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Posted: July 19, 2010
Team designs artificial cells that communicate and cooperate like biological cells
(Nanowerk News) Inspired by the social interactions of ants and slime molds, University of Pittsburgh engineers have designed artificial cells capable of self-organizing into independent groups that can communicate and cooperate. Recently reported in the Proceedings of the National Academy of Sciences (PNAS), the research is a significant step toward producing synthetic cells that behave like natural organisms and could perform important, microscale functions in fields ranging from the chemical industry to medicine.
The team presents in the PNAS paper computational models that provide a blueprint for developing artificial cells—or microcapsules—that can communicate, move independently, and transport "cargo" such as chemicals needed for reactions. Most importantly, the "biologically inspired" devices function entirely through simple physical and chemical processes, behaving like complex natural organisms but without the complicated internal biochemistry, said corresponding author Anna Balazs, Distinguished Professor of Chemical Engineering in Pitt's Swanson School of Engineering.
The Pitt group's microcapsules interact by secreting nanoparticles in a way similar to that used by biological cells signal to communicate and assemble into groups. And with a nod to ants, the cells leave chemical trails as they travel, prompting fellow microcapsules to follow. Balazs worked with lead author German Kolmakov and Victor Yashin, both postdoctoral researchers in Pitt's Department of Chemical and Petroleum Engineering, who produced the cell models; and with Pitt professor of electrical and computer engineering Steven Levitan, who devised the ant-like trailing ability.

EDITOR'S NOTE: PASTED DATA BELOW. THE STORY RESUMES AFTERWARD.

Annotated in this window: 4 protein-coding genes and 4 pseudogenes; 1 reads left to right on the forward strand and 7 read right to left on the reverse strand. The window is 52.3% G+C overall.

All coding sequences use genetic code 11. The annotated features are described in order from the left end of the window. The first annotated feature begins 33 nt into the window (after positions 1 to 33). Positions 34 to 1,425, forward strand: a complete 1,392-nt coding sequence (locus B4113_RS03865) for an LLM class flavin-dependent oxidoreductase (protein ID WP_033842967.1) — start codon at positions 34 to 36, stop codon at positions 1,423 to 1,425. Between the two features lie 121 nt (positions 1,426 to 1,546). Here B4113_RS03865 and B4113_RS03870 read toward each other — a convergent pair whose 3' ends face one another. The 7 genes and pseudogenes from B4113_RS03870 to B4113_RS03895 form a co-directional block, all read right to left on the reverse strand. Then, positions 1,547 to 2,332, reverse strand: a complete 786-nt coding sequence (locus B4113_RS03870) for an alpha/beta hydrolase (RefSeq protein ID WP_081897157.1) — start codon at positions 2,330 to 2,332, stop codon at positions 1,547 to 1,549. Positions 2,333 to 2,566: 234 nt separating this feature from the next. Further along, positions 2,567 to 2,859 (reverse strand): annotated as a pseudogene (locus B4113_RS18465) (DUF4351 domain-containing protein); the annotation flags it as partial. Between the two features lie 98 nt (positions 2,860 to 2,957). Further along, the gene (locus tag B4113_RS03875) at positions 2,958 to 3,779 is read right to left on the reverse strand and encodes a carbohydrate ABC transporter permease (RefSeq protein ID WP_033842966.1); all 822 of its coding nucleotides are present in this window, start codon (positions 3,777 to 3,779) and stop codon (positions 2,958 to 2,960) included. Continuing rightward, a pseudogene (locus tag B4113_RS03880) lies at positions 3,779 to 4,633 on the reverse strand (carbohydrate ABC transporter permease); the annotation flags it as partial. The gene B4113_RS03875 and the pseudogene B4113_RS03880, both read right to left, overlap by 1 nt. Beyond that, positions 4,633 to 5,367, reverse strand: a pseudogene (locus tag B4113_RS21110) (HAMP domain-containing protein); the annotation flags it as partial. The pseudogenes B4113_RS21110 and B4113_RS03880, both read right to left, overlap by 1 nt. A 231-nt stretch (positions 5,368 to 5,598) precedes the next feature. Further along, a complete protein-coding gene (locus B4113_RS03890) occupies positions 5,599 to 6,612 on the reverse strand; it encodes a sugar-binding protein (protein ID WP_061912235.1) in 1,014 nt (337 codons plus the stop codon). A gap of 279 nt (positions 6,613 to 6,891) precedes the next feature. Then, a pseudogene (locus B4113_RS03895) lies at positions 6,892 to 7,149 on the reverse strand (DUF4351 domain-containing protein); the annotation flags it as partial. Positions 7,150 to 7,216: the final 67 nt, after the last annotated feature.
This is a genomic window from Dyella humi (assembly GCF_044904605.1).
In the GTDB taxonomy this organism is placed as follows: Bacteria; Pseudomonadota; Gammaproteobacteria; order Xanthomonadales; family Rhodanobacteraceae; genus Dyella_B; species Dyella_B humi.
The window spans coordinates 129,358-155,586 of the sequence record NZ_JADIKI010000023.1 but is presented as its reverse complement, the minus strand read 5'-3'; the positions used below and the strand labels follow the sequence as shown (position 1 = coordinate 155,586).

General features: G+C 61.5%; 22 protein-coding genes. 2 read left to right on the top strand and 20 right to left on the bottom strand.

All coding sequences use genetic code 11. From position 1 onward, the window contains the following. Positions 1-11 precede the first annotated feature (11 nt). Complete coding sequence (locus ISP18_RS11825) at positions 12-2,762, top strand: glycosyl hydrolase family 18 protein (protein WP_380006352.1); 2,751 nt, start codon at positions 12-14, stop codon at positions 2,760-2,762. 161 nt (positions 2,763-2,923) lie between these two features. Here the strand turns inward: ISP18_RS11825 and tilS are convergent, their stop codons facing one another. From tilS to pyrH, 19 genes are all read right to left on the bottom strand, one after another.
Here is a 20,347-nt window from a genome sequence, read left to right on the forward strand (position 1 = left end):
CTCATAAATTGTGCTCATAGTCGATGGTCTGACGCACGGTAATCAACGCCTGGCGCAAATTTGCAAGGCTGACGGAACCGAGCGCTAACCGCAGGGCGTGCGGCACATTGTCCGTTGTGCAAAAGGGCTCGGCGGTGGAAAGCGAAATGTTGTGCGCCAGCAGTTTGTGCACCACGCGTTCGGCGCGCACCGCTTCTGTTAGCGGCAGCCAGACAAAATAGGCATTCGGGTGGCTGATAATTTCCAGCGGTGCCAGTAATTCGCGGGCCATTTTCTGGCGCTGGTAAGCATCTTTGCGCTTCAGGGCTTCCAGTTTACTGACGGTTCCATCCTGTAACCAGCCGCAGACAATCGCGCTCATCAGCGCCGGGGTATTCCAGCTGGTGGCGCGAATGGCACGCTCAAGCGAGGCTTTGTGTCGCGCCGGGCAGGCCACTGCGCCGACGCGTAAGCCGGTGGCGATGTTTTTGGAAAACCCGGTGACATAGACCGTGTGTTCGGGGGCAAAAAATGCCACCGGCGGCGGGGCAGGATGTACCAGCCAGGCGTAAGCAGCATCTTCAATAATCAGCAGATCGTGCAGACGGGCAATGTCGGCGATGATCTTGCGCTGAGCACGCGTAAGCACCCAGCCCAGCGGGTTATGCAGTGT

The researchers write that communication hinges on the interaction between microcapsules exchanging two different types of nanoparticles. The "signaling" cell secretes nanoparticles known as agonists that prompt the second "target" microcapsule to emit nanoparticles known as antagonists.
Video of this interaction is available on Pitt's Web site, one of several videos of the artificial cells Pitt has provided. As the signaling cell (right) emits the agonist nanoparticles (shown as blue), the target cell (left) responds with antagonists (shown as red) that stop the first cell from secreting. Once the signaling cell goes dormant, the target cell likewise stops releasing antagonists—which makes the signaling cell start up again. The microcapsules get locked into a cycle that equates to an intercellular conversation, a dialogue humans could control by adjusting the capsules' permeability and the quantity of nanoparticles they contain.
Locomotion results as the released nanoparticles alter the surface underneath the microcapsules. The cell's polymer-based walls begin to push on the fluid surrounding the capsule and the fluid pushes back even harder, moving the capsule. At the same time, the nanoparticles from the signaling cell pull it toward the target cells. Groups of capsules begin to form as the signaling cell rolls along, picking up target cells. In practical use, Balazs said, the signaling cell could transport target cells loaded with cargo; the team's next step is to control the order in which target cells are collected and dropped off.
The researchers adjusted the particle output of the signaling cell to create various cell formations, some of which are shown in the videos available on Pitt's Web site and with this release. The first clip - titled "Ant Trail Formation" - shows the trailing "ants," wherein the particle secretions of one microcapsule group are delayed until another group passes by and activates it. The newly awakened cluster then follows the chemical residue left behind by the lead group.
A second film, titled "Dragon Formation," depicts a "dragon" formation comprising two cooperating signaling cells (shown as red) leading a large group of targets. Similar to these are "snakes" made up of competing signaling capsules pulling respective lines of target cells.
Source: University of Pittsburgh
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